Of course, one would like Lord Peter Wimsey to convert. But is such a thing in accord with the character as Sayers has created him? And once Faramir has strode into the story, Tolkien must ask, ‘What sort of brother would Boromir have? What sort of sons would Denethor be? What sort of father is Denethor?’

Although I am a mere occasional dabbler in fiction, part of the creation of verisimilitude is the willingness to allow the worlds and characters to produce what they will, regardless of the will of the creator — so long as it is fitting. From what Sayers says, and from the letters of Tolkien, there is still much slog and careful work. But once you’ve established Wimsey, you cannot do things with him because you simply fancy doing them. And if the story produces a Faramir — well, that’s only fitting.

As a Faramir fan, I’m quite glad he decided to turn up.

What can we learn from one of our oldest canon law manuscripts

kn28-0212_160 incipit of epistulae decretalesSo today I finished off one round of work on a manuscript that lives in Cologne at the Erzbischöfliche Diözesan- und Dombibliothek; its shelfmark is 212. The collection of documents in this manuscript is called — originally — Collectio Coloniensis. In my notes, I just call it K. I’ll refer to the manuscript as Cologne 212 from hereon in.

Cologne 212 is a manuscript from the turn of the seventh century (so, c. 600) written in a single column in a half-uncial hand. Rather than describe what a half uncial is, I refer the reader to the image on the left. It is also written in scripta continua — continuous writing. No breaks between words. This can be annoying. In fact, if you take your eyes off this massive block of text too long, it becomes very difficult to find your place again.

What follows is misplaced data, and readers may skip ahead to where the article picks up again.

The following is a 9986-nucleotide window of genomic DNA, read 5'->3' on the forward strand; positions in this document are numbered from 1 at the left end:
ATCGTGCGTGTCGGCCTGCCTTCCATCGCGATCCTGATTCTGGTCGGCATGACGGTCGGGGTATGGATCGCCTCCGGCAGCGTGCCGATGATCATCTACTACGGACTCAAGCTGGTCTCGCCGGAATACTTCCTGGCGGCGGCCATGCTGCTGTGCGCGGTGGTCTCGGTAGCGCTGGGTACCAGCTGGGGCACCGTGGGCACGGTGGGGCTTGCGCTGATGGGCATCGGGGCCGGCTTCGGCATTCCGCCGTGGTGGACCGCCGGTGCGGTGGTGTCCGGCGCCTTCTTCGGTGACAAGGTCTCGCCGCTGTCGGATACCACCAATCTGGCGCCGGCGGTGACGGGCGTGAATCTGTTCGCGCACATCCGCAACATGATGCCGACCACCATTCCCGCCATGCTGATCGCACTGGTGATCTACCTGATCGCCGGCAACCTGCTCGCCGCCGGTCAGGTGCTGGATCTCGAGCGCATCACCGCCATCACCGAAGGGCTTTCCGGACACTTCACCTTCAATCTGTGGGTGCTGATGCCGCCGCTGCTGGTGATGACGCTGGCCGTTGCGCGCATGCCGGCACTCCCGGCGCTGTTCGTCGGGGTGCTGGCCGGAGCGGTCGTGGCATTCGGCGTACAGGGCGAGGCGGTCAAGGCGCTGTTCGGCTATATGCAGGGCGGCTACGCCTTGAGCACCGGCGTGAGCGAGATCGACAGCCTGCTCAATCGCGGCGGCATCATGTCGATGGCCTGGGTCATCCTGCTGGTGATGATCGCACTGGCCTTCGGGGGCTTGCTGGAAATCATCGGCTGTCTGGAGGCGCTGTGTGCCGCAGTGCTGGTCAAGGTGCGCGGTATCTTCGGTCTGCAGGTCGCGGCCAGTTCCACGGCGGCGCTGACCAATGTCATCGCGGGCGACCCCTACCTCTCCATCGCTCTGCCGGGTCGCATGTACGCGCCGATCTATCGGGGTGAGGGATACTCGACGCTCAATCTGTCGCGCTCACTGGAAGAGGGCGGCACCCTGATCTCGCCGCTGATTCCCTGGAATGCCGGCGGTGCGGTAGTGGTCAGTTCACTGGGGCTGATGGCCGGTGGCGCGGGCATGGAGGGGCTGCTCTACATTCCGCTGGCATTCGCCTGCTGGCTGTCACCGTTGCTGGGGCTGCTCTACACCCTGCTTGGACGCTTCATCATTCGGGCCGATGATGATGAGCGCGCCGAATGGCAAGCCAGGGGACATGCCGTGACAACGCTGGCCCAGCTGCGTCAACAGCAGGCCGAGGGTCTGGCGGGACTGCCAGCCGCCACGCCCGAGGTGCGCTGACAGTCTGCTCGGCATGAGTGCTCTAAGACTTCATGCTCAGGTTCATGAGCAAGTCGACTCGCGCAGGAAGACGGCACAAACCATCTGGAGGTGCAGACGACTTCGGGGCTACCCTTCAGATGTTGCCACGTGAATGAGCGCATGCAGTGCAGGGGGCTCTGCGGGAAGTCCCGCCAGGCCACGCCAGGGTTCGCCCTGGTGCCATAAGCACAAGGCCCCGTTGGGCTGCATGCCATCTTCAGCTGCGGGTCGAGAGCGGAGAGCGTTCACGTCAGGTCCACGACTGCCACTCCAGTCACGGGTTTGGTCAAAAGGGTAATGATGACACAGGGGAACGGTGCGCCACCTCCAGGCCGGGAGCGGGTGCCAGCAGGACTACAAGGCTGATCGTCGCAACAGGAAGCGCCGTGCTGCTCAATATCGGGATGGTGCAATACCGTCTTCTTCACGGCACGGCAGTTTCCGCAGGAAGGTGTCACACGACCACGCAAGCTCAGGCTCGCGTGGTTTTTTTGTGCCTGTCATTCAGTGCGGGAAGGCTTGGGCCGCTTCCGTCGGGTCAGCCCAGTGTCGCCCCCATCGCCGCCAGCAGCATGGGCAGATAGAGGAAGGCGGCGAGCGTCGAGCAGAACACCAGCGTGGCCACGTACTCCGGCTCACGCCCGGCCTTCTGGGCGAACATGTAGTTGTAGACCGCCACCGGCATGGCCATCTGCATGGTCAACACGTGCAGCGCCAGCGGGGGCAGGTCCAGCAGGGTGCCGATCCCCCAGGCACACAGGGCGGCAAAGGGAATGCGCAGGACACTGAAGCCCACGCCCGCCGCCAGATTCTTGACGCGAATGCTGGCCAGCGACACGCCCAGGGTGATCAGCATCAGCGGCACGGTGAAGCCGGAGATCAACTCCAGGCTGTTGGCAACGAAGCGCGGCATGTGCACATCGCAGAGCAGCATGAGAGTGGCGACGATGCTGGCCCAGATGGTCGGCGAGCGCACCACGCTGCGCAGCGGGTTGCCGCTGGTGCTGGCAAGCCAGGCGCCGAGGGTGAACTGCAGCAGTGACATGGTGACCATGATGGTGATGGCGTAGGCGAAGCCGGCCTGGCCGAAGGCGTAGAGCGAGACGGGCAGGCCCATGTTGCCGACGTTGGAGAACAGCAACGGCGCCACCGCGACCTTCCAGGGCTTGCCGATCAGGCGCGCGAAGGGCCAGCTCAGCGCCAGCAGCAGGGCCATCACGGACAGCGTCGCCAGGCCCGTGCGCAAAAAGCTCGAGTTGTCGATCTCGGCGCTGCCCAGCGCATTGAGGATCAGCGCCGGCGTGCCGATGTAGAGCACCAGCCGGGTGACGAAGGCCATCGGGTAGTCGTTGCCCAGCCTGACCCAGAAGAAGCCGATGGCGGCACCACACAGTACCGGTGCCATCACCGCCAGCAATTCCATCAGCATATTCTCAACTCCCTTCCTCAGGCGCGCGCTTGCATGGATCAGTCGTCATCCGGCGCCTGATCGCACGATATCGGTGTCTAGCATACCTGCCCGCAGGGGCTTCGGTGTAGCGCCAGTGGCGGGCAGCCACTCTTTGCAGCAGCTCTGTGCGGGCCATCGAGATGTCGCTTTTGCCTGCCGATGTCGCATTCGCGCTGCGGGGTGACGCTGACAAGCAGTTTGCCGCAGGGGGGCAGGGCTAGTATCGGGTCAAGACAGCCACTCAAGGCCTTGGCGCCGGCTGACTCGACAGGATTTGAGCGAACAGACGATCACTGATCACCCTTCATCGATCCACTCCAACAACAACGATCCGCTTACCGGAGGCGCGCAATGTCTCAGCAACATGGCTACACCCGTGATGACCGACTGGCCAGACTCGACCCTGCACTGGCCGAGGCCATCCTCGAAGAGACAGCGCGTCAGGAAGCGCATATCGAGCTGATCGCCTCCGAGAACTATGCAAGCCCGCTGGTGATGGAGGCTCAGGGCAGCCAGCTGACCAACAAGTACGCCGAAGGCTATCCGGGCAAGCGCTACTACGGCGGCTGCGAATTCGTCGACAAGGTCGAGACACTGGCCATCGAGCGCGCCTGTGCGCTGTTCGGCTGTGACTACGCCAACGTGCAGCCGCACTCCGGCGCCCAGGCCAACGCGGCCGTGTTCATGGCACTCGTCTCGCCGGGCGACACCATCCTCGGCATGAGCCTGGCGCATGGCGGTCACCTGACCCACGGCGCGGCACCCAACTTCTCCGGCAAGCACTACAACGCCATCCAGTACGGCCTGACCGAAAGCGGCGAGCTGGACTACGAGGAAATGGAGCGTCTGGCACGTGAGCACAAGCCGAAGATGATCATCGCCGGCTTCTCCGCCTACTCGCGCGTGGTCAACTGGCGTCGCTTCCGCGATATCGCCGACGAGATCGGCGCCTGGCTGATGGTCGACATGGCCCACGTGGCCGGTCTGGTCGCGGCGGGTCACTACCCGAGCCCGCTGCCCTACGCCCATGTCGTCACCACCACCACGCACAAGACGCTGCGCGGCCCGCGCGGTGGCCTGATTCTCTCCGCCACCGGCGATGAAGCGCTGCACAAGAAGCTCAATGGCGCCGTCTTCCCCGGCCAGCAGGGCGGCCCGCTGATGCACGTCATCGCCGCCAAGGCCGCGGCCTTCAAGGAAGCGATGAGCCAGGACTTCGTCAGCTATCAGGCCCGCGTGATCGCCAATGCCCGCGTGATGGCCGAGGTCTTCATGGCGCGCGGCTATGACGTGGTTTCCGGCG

Cologne 212 is a very exciting manuscript for my research because — regardless of how early the collections that dwell within them were compiled — most of the manuscripts I work with are Carolingian or later — so, eighth- or ninth-century books; like the manuscript I talked about most recently. Cologne 212, then, is potentially very significant. It was written during the papacy of Gregory the Great (590-604) and shows us at an undeniably precise moment what knowledge of Canon Law was like in Gaul (‘France’ as you call it today) as well as the state of the texts (how good/bad they are). Because most of our collections, even when dated early, exist in later manuscripts, manuscripts like Cologne 212 shold pique the interest of every canon law scholar.